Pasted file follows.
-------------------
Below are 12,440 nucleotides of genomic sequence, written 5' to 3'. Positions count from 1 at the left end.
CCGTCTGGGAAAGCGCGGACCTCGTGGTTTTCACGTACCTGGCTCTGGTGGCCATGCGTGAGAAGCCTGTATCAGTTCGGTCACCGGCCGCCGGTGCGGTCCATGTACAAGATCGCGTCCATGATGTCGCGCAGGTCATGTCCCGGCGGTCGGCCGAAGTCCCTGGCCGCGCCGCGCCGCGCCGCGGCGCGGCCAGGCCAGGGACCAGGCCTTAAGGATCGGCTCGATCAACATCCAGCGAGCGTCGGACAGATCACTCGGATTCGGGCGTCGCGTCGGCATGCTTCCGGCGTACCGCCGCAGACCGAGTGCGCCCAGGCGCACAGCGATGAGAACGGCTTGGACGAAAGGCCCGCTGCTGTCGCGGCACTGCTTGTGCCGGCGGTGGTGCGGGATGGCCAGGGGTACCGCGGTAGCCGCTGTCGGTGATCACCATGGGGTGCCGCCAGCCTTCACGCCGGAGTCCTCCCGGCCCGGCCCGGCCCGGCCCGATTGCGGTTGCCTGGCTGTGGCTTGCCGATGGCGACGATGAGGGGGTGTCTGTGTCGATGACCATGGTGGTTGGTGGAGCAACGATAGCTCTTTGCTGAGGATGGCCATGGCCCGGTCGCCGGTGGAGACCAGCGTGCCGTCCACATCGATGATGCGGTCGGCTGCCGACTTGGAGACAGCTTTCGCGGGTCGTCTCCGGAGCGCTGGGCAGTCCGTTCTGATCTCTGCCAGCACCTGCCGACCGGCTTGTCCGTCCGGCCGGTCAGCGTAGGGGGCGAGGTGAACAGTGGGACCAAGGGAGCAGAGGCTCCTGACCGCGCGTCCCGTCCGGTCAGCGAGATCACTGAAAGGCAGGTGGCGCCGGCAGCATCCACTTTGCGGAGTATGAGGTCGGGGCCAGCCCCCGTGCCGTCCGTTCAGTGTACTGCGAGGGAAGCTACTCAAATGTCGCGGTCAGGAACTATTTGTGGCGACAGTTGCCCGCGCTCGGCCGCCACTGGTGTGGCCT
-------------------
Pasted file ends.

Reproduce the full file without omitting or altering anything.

Below are 12,440 nucleotides of genomic sequence, written 5' to 3'. Positions count from 1 at the left end.
CCGTCTGGGAAAGCGCGGACCTCGTGGTTTTCACGTACCTGGCTCTGGTGGCCATGCGTGAGAAGCCTGTATCAGTTCGGTCACCGGCCGCCGGTGCGGTCCATGTACAAGATCGCGTCCATGATGTCGCGCAGGTCATGTCCCGGCGGTCGGCCGAAGTCCCTGGCCGCGCCGCGCCGCGCCGCGGCGCGGCCAGGCCAGGGACCAGGCCTTAAGGATCGGCTCGATCAACATCCAGCGAGCGTCGGACAGATCACTCGGATTCGGGCGTCGCGTCGGCATGCTTCCGGCGTACCGCCGCAGACCGAGTGCGCCCAGGCGCACAGCGATGAGAACGGCTTGGACGAAAGGCCCGCTGCTGTCGCGGCACTGCTTGTGCCGGCGGTGGTGCGGGATGGCCAGGGGTACCGCGGTAGCCGCTGTCGGTGATCACCATGGGGTGCCGCCAGCCTTCACGCCGGAGTCCTCCCGGCCCGGCCCGGCCCGGCCCGATTGCGGTTGCCTGGCTGTGGCTTGCCGATGGCGACGATGAGGGGGTGTCTGTGTCGATGACCATGGTGGTTGGTGGAGCAACGATAGCTCTTTGCTGAGGATGGCCATGGCCCGGTCGCCGGTGGAGACCAGCGTGCCGTCCACATCGATGATGCGGTCGGCTGCCGACTTGGAGACAGCTTTCGCGGGTCGTCTCCGGAGCGCTGGGCAGTCCGTTCTGATCTCTGCCAGCACCTGCCGACCGGCTTGTCCGTCCGGCCGGTCAGCGTAGGGGGCGAGGTGAACAGTGGGACCAAGGGAGCAGAGGCTCCTGACCGCGCGTCCCGTCCGGTCAGCGAGATCACTGAAAGGCAGGTGGCGCCGGCAGCATCCACTTTGCGGAGTATGAGGTCGGGGCCAGCCCCCGTGCCGTCCGTTCAGTGTACTGCGAGGGAAGCTACTCAAATGTCGCGGTCAGGAACTATTTGTGGCGACAGTTGCCCGCGCTCGGCCGCCACTGGTGTGGCCT